Broken Contract? Changing Relationships between Americans and Their Government

By Stephen C. Craig | Go to book overview

contributed to the Republican takeover in Congress. The GOP's Contract with America and its focus on issues of major concern to the middle class also were central to the party's victory. The contract showed how a political party can run a successful party-based campaign in a candidate-centered election system; the Democrats' failure to provide an appropriate response hints at the hurdles that must be overcome before any party can develop a national agenda. In short, the contract helped to define what may prove to be the newest battlefield of party competition in the era of mass-party politics.


NOTES

This chapter is based largely on observations made during our service as American Political Science Association congressional fellows. We wish to thank the Association for giving us the opportunity to participate in the legislative process and observe the inner workings of Congress.

1.
As we use it, the term "mass politics" refers simply to a system in which a large number of citizens participates in the policy process without the intermediation of overtly political institutions such as political parties.
2.
For a thorough description of political life in an urban machine, see Rakove ( 1975); for further discussion of the factors leading to the decline of machines, see Pomper, Forth, and Moakley ( 1982).
3.
Patronage here is defined narrowly to mean the awarding of government jobs to members of the winning party.
4.
In addition to the rise of the national civil service, which dramatically reduced the number of positions that parties had at their disposal, labor reform at the state and local levels provided protection to workers who might previously have been fired for purely political reasons. Many areas also began using nonpartisan elections to fill a large number of state and county governmental jobs. Finally, Social Security and other social programs originating during the New Deal period deprived the party of its opportunity to provide a wide range of economic benefits to supporters.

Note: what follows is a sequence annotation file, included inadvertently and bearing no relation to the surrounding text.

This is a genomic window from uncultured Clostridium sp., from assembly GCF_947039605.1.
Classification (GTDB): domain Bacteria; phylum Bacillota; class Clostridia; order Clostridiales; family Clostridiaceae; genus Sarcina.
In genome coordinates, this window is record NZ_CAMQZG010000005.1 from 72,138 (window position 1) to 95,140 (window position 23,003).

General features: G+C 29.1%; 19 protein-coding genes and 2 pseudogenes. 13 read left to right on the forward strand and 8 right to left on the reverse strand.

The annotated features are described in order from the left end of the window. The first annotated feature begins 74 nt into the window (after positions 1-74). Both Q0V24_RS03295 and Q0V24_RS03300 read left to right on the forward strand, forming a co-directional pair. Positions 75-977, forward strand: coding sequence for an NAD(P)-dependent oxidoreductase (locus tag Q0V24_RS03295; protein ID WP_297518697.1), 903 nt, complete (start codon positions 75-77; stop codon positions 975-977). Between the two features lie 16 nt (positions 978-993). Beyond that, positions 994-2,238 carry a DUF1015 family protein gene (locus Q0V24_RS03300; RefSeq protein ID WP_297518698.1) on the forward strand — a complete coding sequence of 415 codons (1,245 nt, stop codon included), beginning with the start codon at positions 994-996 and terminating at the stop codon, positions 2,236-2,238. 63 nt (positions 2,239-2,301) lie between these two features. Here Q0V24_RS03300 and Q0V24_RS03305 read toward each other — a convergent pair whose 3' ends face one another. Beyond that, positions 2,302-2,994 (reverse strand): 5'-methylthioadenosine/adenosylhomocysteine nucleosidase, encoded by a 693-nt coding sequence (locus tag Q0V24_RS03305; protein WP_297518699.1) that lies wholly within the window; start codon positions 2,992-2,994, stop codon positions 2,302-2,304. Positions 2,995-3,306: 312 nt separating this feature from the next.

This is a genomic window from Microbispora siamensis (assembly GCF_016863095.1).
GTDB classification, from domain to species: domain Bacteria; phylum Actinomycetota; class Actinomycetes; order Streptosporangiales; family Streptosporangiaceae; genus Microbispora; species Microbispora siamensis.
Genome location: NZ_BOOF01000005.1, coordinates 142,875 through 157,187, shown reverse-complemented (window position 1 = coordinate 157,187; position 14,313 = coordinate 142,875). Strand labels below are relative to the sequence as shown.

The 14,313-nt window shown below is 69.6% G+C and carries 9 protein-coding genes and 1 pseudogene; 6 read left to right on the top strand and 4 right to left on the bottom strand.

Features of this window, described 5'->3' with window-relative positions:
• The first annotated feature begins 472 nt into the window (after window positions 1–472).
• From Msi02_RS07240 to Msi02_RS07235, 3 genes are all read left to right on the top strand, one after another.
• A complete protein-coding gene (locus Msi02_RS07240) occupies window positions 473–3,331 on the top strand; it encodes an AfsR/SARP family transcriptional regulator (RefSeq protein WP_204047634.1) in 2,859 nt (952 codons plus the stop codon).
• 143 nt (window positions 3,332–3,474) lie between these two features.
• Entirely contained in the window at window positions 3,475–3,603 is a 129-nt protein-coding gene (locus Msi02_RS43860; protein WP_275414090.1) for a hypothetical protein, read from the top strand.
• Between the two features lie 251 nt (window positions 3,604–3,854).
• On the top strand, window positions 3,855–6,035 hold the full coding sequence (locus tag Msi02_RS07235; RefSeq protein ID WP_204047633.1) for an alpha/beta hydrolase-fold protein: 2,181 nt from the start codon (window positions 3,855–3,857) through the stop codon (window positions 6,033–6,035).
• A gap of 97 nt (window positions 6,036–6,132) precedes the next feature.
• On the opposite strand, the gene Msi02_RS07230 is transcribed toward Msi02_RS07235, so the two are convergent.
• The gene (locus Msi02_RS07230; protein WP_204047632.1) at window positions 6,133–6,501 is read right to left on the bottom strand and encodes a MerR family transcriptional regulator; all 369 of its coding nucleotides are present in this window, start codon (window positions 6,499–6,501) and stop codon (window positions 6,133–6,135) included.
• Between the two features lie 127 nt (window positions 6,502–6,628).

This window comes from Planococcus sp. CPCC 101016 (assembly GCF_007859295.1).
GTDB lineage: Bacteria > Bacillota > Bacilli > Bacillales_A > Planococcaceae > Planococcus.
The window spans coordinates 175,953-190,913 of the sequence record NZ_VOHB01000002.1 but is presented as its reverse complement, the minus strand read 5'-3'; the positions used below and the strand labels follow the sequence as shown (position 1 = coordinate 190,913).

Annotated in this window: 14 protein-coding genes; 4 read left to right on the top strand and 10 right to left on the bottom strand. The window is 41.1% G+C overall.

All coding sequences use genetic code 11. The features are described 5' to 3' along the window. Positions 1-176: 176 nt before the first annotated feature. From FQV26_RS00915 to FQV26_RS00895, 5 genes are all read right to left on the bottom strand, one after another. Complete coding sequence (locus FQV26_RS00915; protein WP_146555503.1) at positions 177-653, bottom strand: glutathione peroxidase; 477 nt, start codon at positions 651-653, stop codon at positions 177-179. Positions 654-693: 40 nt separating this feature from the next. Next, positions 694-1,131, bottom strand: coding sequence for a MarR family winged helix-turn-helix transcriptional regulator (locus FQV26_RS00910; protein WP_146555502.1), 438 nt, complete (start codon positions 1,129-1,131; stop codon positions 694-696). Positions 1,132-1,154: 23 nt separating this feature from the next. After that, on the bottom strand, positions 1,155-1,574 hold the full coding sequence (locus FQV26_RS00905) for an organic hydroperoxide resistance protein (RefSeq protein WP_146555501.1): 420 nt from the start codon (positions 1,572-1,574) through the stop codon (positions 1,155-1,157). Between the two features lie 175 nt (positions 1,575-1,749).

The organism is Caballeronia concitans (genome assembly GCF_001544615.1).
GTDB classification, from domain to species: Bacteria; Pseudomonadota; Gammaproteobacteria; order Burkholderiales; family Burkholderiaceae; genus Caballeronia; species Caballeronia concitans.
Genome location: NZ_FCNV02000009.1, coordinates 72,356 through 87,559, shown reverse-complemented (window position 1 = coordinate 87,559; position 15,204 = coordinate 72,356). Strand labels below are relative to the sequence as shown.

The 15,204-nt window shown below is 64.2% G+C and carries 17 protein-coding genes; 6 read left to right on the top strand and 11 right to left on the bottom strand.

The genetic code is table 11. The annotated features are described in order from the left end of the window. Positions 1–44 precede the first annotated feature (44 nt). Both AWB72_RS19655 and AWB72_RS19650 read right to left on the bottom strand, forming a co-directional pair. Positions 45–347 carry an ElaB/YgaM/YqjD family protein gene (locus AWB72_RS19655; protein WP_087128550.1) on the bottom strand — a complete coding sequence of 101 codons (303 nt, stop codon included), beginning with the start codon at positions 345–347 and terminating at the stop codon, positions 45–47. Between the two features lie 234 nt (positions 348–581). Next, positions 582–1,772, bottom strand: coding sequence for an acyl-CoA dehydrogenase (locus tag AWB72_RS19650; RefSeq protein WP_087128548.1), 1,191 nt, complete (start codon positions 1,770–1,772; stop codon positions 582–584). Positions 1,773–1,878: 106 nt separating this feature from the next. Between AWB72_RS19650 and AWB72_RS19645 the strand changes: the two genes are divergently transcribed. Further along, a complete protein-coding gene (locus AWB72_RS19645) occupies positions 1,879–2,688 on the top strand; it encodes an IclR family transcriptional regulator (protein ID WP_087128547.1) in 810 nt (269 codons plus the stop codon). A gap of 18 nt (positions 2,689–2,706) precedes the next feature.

5.
Some of the groundwork that contributed to a revitalization of the Republican national party organizations was laid in the late 1960s by RNC chairman Ray Bliss, who pioneered the use of direct-mail fundraising.
6.
The supply-side school of economics holds that reductions in tax rates will foster economic growth not only by stimulating demand but also by spurring work, savings, and investment. Although supply-side principles were embraced by many conservatives, especially during the early 1980s, economists strongly disagree about their validity.
7.
A "special order" speech is a procedure under which members may address the House on any subject when legislative business is not being considered. Such a speech (often delivered before a near-empty chamber) is limited to one hour in length.
8.
In passing, we note that 18 USC 1913 forbids any federal money to be used "directly or indirectly to pay for any personal service, advertisement, telegram, telephone, letter. . . to influence in any manner a Member of Congress to favor or oppose by vote or otherwise, any legislation or appropriation by Congress" -- which is why legislative liaisons at the White House and in government agencies maintain the legal fiction that they merely provide information to (as opposed to seeking influence with) Congress.

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